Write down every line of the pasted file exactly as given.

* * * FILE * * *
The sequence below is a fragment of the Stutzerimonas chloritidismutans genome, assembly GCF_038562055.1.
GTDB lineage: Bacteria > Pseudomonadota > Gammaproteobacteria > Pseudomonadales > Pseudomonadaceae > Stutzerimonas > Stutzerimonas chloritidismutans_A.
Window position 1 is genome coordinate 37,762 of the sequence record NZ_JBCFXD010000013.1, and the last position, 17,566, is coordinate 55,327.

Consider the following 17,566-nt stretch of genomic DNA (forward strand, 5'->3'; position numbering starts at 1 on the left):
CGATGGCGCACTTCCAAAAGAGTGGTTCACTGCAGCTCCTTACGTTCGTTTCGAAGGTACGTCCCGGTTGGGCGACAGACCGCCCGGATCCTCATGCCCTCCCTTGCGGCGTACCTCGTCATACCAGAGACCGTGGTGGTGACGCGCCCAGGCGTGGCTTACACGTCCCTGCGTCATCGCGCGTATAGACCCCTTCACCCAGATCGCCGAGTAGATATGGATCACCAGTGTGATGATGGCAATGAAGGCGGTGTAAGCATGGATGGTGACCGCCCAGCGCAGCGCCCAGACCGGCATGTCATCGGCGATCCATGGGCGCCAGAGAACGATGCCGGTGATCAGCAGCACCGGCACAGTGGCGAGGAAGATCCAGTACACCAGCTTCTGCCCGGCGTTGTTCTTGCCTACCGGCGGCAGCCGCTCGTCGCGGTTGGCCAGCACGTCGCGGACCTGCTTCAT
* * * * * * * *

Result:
The sequence below is a fragment of the Stutzerimonas chloritidismutans genome, assembly GCF_038562055.1.
GTDB lineage: Bacteria > Pseudomonadota > Gammaproteobacteria > Pseudomonadales > Pseudomonadaceae > Stutzerimonas > Stutzerimonas chloritidismutans_A.
Window position 1 is genome coordinate 37,762 of the sequence record NZ_JBCFXD010000013.1, and the last position, 17,566, is coordinate 55,327.

Consider the following 17,566-nt stretch of genomic DNA (forward strand, 5'->3'; position numbering starts at 1 on the left):
CGATGGCGCACTTCCAAAAGAGTGGTTCACTGCAGCTCCTTACGTTCGTTTCGAAGGTACGTCCCGGTTGGGCGACAGACCGCCCGGATCCTCATGCCCTCCCTTGCGGCGTACCTCGTCATACCAGAGACCGTGGTGGTGACGCGCCCAGGCGTGGCTTACACGTCCCTGCGTCATCGCGCGTATAGACCCCTTCACCCAGATCGCCGAGTAGATATGGATCACCAGTGTGATGATGGCAATGAAGGCGGTGTAAGCATGGATGGTGACCGCCCAGCGCAGCGCCCAGACCGGCATGTCATCGGCGATCCATGGGCGCCAGAGAACGATGCCGGTGATCAGCAGCACCGGCACAGTGGCGAGGAAGATCCAGTACACCAGCTTCTGCCCGGCGTTGTTCTTGCCTACCGGCGGCAGCCGCTCGTCGCGGTTGGCCAGCACGTCGCGGACCTGCTTCAT